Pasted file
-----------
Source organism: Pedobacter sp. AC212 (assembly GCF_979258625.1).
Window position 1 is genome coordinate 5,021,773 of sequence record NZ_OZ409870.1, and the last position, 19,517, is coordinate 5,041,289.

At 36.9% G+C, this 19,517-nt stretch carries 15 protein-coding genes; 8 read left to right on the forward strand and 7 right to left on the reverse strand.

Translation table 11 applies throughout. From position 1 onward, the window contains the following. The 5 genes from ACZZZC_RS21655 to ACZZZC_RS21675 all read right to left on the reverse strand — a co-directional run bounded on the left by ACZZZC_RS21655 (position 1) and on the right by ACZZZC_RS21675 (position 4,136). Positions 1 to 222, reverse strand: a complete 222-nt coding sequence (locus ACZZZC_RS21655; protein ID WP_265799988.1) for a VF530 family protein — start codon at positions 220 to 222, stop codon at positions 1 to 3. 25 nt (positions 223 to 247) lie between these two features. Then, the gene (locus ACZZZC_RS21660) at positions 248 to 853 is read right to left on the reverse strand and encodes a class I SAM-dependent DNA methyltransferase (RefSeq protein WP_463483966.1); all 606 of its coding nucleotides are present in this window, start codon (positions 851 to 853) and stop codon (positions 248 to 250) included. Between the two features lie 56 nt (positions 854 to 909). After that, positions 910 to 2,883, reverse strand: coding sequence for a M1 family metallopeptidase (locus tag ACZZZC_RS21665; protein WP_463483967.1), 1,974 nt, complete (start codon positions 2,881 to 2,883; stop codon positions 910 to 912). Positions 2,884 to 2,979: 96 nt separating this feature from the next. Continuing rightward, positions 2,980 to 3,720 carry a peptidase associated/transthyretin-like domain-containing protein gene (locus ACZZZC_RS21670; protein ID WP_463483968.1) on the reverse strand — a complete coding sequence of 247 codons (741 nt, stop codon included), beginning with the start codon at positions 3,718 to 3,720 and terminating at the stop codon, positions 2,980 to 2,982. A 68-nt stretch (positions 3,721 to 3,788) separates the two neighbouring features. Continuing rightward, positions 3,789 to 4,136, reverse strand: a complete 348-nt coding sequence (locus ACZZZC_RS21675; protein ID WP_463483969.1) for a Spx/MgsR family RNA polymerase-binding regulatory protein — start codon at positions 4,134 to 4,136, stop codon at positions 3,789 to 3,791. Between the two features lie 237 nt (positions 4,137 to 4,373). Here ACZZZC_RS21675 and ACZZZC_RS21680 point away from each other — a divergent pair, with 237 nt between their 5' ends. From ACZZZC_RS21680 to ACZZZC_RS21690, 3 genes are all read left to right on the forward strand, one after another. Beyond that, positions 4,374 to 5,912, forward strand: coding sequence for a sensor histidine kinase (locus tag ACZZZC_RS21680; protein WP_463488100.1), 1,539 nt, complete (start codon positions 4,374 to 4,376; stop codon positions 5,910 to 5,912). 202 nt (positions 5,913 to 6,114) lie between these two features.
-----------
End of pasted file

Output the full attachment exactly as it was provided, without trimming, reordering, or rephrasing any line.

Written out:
Source organism: Pedobacter sp. AC212 (assembly GCF_979258625.1).
Window position 1 is genome coordinate 5,021,773 of sequence record NZ_OZ409870.1, and the last position, 19,517, is coordinate 5,041,289.

At 36.9% G+C, this 19,517-nt stretch carries 15 protein-coding genes; 8 read left to right on the forward strand and 7 right to left on the reverse strand.

Translation table 11 applies throughout. From position 1 onward, the window contains the following. The 5 genes from ACZZZC_RS21655 to ACZZZC_RS21675 all read right to left on the reverse strand — a co-directional run bounded on the left by ACZZZC_RS21655 (position 1) and on the right by ACZZZC_RS21675 (position 4,136). Positions 1 to 222, reverse strand: a complete 222-nt coding sequence (locus ACZZZC_RS21655; protein ID WP_265799988.1) for a VF530 family protein — start codon at positions 220 to 222, stop codon at positions 1 to 3. 25 nt (positions 223 to 247) lie between these two features. Then, the gene (locus ACZZZC_RS21660) at positions 248 to 853 is read right to left on the reverse strand and encodes a class I SAM-dependent DNA methyltransferase (RefSeq protein WP_463483966.1); all 606 of its coding nucleotides are present in this window, start codon (positions 851 to 853) and stop codon (positions 248 to 250) included. Between the two features lie 56 nt (positions 854 to 909). After that, positions 910 to 2,883, reverse strand: coding sequence for a M1 family metallopeptidase (locus tag ACZZZC_RS21665; protein WP_463483967.1), 1,974 nt, complete (start codon positions 2,881 to 2,883; stop codon positions 910 to 912). Positions 2,884 to 2,979: 96 nt separating this feature from the next. Continuing rightward, positions 2,980 to 3,720 carry a peptidase associated/transthyretin-like domain-containing protein gene (locus ACZZZC_RS21670; protein ID WP_463483968.1) on the reverse strand — a complete coding sequence of 247 codons (741 nt, stop codon included), beginning with the start codon at positions 3,718 to 3,720 and terminating at the stop codon, positions 2,980 to 2,982. A 68-nt stretch (positions 3,721 to 3,788) separates the two neighbouring features. Continuing rightward, positions 3,789 to 4,136, reverse strand: a complete 348-nt coding sequence (locus ACZZZC_RS21675; protein ID WP_463483969.1) for a Spx/MgsR family RNA polymerase-binding regulatory protein — start codon at positions 4,134 to 4,136, stop codon at positions 3,789 to 3,791. Between the two features lie 237 nt (positions 4,137 to 4,373). Here ACZZZC_RS21675 and ACZZZC_RS21680 point away from each other — a divergent pair, with 237 nt between their 5' ends. From ACZZZC_RS21680 to ACZZZC_RS21690, 3 genes are all read left to right on the forward strand, one after another. Beyond that, positions 4,374 to 5,912, forward strand: coding sequence for a sensor histidine kinase (locus tag ACZZZC_RS21680; protein WP_463488100.1), 1,539 nt, complete (start codon positions 4,374 to 4,376; stop codon positions 5,910 to 5,912). 202 nt (positions 5,913 to 6,114) lie between these two features.